Menswear store Master Debonair takes over historic namesake unit at Mackie's Corner

It was once famed for housing Sunderland’s first fashion shops, now Mackie’s Corner will be selling dapper looks once more with the announcement that a menswear store will open in the development.

Tuesday, 16th March 2021, 4:16 pm

The Hutchinson’s Buildings, which are colloquially known as Mackie’s Corner after its most famous resident Robert Mackie who could be seen making hats in the window, has undergone a huge restoration project to bring its collection of retail units back into use.

As part of the Victorian site’s renaissance, a number of independent creative businesses have already opened their doors including Black Door Hairdressing, Fat Unicorn deli, Bou-chique womenswear, Cafe 1851 and The Sweet Petite cake shop.

Now it’s been announced that Master Debonair has taken over the namesake corner unit.

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CEO of Master Debonair Simon Whitaker has taken over a unit in Mackie's Corner for his new store.

The brand has already built up a loyal following with its store in Station Terrace, East Boldon, but this branch is a special acquisition for Sunderland-born owner Simon Whitaker.

Speaking about his first venture in his home city, the businessman said: “My dad Bob used to work at Burton the Tailors in Sunderland, and my mam worked at Boots, so I was always in and out of the city centre growing up and I’m a big Sunderland fan.

"It’s always been a city close to my heart, but I felt it needed a level of investment. More recently, there’s been a hell of a vision for Sunderland, and now you can see that vision becoming a reality with all the activity in the city centre. It’s just what Sunderland needed.”

Built in the 1840s by local businessman Ralph Hutchinson, the Hutchinson’s Buildings were once a fashion hot spot and popular meeting place.

Simon's store, Master Debonair, will span two floors of menswear, as well as a private showroom

In more recent years, the buildings housed city institutions such as Chambers nightclub, but had been empty until they were bought by city property developer Henry Kirtley and daughter Alex.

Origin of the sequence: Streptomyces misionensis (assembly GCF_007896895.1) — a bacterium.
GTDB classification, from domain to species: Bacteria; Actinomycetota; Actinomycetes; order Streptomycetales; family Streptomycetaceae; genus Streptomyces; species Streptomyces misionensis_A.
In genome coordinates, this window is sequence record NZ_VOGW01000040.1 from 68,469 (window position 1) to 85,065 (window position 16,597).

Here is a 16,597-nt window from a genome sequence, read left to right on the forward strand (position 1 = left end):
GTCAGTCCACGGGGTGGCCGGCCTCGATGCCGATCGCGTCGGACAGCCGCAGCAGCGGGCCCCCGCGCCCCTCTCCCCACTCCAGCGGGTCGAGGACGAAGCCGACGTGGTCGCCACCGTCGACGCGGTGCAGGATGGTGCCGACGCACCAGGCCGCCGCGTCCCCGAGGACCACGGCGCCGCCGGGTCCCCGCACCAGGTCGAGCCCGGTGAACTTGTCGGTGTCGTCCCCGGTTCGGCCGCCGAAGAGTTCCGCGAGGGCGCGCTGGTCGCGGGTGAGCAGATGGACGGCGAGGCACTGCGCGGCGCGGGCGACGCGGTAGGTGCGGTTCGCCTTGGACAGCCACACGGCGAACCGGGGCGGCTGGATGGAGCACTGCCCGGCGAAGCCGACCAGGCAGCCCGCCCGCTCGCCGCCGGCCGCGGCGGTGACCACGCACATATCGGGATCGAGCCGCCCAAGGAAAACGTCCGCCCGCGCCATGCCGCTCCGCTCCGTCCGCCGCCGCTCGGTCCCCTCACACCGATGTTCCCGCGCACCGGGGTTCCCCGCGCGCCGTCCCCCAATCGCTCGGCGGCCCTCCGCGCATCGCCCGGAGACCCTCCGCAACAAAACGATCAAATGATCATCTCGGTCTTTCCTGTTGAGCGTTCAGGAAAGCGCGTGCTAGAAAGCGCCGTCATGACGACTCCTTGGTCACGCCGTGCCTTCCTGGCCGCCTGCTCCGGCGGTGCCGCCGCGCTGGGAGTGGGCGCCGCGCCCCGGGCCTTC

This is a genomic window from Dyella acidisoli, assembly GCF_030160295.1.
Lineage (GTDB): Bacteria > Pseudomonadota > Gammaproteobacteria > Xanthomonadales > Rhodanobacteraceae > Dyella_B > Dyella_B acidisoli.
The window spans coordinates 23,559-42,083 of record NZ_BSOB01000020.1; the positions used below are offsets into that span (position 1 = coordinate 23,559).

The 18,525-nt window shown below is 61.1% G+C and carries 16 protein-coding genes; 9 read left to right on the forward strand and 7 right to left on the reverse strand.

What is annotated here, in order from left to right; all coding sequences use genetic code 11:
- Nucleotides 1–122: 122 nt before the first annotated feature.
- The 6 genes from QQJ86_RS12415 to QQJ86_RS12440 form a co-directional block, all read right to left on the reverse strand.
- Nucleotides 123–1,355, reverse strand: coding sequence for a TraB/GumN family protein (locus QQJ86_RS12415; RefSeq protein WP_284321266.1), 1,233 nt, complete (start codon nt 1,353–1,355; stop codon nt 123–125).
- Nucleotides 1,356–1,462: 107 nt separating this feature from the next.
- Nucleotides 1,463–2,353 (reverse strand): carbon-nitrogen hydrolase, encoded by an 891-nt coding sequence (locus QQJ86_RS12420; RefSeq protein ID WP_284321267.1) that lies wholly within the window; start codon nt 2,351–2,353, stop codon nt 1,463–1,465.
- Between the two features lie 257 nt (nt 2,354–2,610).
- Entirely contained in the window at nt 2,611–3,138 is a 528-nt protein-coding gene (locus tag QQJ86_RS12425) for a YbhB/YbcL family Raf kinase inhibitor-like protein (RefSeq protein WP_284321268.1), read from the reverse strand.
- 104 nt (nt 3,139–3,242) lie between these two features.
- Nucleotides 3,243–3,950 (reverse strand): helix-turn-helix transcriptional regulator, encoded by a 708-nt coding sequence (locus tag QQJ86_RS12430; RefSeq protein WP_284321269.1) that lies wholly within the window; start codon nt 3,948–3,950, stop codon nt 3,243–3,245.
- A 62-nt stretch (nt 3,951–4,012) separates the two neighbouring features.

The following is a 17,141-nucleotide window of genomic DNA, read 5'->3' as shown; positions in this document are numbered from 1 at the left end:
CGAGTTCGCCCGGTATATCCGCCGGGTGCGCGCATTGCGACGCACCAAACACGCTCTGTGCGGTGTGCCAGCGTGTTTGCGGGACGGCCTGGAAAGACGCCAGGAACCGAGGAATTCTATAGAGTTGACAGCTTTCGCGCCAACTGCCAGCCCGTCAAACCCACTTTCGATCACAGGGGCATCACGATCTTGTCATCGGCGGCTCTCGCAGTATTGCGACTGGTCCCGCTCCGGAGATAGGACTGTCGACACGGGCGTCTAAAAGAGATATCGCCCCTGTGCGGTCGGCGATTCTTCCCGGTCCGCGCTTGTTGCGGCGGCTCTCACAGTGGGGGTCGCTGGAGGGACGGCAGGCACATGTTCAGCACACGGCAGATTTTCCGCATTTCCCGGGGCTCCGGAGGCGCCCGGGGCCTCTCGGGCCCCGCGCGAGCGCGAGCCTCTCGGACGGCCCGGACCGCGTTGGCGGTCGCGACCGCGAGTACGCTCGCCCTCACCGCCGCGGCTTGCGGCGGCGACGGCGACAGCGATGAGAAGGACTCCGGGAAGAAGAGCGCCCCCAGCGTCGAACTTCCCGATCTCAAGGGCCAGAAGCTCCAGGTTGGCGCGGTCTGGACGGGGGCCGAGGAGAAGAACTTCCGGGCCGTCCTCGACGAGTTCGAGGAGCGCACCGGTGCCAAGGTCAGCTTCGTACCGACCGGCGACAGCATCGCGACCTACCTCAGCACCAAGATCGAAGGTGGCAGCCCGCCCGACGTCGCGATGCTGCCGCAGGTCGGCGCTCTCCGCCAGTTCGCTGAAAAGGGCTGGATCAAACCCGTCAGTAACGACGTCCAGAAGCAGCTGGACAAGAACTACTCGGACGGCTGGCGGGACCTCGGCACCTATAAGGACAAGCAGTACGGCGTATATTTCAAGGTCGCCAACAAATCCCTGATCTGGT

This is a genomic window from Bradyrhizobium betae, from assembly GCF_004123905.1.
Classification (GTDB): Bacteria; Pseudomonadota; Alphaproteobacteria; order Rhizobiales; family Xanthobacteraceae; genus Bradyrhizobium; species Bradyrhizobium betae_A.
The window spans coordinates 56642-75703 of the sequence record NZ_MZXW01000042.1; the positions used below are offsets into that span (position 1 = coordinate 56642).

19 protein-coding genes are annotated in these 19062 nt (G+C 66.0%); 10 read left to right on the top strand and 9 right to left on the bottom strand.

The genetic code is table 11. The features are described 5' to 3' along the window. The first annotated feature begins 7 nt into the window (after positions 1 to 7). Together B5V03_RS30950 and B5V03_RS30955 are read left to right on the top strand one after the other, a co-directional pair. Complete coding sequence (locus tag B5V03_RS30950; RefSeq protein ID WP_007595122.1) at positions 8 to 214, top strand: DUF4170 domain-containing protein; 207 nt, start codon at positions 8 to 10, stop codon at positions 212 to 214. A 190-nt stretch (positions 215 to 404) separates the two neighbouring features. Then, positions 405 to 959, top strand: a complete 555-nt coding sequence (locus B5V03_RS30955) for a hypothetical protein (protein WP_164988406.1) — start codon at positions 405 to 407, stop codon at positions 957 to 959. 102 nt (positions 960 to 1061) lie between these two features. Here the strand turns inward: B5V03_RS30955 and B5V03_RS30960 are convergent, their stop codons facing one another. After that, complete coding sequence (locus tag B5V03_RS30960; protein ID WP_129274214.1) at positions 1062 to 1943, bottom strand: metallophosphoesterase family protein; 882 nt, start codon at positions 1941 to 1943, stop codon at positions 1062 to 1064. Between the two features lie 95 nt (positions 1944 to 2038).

The pair are renovating the Grade II-listed buildings to bring them back to their former glory and to house city businesses as part of the wider Historic High Streets Heritage Action Zone (HAZ).

Bringing the buildings back to life complements the huge investments being made in the city centre, including the new £11m auditorium next to the Fire Station and the multi-million pound Riverside development on the old Vaux site which includes the new City Hall, as well as offices and residential areas.

Simon said he is keen for Master Debonair to doff its cap to the history of the site and is working with the existing Victorian features including the original coving and iron fretwork staircase.

The restoration work has uncovered some remarkably intact original features.

"It’s a fantastic site. Alex first approached me about Mackie’s Corner a couple of years ago and as I’ve seen the other traders opening I knew it was something I had to be a part of,” he said. “They’re all really hard-working independent businesses with the same work ethic and it’s great to see what they’re doing. I very much plan to work and collaborate with neighbouring businesses in and around Mackie’s Corner.”

The shop is undergoing refurbishment work, with a view to opening at the end of June. In the meantime, its sister stores in East Boldon and Chesterfield will open when non-essential retail is permitted on April 12.

The new shop will feature casual wear on the ground floor, with the upstairs selling formal wear, suits and shoes, as well as a private showroom for wedding parties and custom tailoring.

Simon says he’s confident business will pick up when shops can open and the Boldon store has already taken months of bookings for wedding parties.

CEO of Master Debonair Simon Whitaker has taken over the namesake corner unit where Robert Mackie used to make hats.

He said:"I think because of Lockdown people really appreciate independent businesses and will be shopping local more than ever.

"People will always use the likes of Amazon when shopping online for their commodities, but we have always been about the service and the experience primarily. They then come out feeling great in the clothes they wear.”

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An iron fretwork staircase has been uncovered.
This will be Simon's first venture in his home city.